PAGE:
Guardians Of The Galaxy Review

Matt Donato

Reviewed by:
On July 30, 2014
Last modified:November 17, 2014


Iron What? Captain Who? The Guardians of the Galaxy are here to stay thanks to a Troma-bred filmmaker crazy enough to make the movie that such a fantastical comic deserves.

Guardians  Of The Galaxy Review


Infinite thanks to whoever realized James Gunn was one of the only filmmakers certifiably insane enough to make Guardians Of The Galaxy work – and I mean that as the highest compliment. Gunn was raised learning the art of schlock from Troma’s elite, taking those teachings to the next level on his cult classic creature feature Slither, which then lead to Gunn creating one of the most underrated “superhero” movies of the decade in Super. With every film you could tell Gunn’s confidence was snowballing, along with a brazenly psychotic voice blending über-violence with surprisingly dignified storytelling, yet some nonbelievers scoffed at the B-Movie veteran’s overseeing of Marvel’s most zany assembling of heroes. Me? Oh, I rejoiced for days, knowing Marvel picked the perfect creative mind to bring a talking raccoon and lumbering plant creature to life – and Gunn delivered even beyond MY wildest dreams.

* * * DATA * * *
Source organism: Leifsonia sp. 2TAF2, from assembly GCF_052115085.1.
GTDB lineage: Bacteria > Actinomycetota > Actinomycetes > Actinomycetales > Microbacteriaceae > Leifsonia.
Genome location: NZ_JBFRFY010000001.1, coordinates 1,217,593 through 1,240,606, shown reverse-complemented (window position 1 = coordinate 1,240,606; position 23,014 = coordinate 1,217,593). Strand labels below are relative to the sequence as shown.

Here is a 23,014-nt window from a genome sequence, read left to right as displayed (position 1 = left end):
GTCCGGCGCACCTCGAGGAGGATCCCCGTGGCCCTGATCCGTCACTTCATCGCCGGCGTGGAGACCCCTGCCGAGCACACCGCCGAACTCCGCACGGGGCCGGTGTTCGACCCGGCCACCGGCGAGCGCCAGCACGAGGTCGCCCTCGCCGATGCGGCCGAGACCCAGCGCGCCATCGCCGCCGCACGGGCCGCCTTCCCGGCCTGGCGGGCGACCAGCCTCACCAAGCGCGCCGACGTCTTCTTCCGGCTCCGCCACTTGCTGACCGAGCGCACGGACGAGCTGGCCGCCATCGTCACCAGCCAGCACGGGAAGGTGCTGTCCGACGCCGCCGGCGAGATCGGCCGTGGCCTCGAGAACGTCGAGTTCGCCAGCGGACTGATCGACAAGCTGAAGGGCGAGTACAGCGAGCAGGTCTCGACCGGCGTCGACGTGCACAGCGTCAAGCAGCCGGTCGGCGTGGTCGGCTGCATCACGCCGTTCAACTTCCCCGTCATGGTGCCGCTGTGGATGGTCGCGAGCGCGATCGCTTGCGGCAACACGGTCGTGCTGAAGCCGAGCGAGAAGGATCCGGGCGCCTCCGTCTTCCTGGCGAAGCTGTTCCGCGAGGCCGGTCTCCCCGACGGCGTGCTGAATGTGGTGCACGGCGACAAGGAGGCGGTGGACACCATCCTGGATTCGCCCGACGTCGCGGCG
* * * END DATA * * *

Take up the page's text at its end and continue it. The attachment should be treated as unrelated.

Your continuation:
Let me first get all my critical gushing out of the way so I can truly analyze Guardians Of The Galaxy without sounding like a nerdy Gunn fanboy, as this rouge band of misfit saviors did the unthinkable by cutting down Captain America’s reign of Marvel movie supremacy after only a few short months. It’s warranted too, because Gunn outdoes the Russo brothers every step of the way. I totally dig the grand spectacle that is Captain America: The Winter Soldier, but Guardians Of The Galaxy ups the ante with universally epic set pieces, an even grander celestial scale, a sweetly inviting sense of heart, and explosive comic book action around every corner.

Instead of adapting source comics with a more grounded, “realistic” feel, Gunn does the impossible by actually recreating a comic book on screen, mirroring the pitch-perfect humor and creative freedoms of a colorful medium so full of life, adventure, and suspended realism. Guardians Of The Galaxy is the funky, fun-loving birth-child of Heavy Metal and Star Wars, sporting the swagger of a musical space opera mixed with one of the grandest sci-fi spectacles of all time. It’s been said already, but Gunn has created the best Marvel movie to date, almost certainly the greatest summer blockbuster of the year, and there’s no doubt Guardians Of The Galaxy will go down as 2014’s wildest cinematic ride – and most memorable.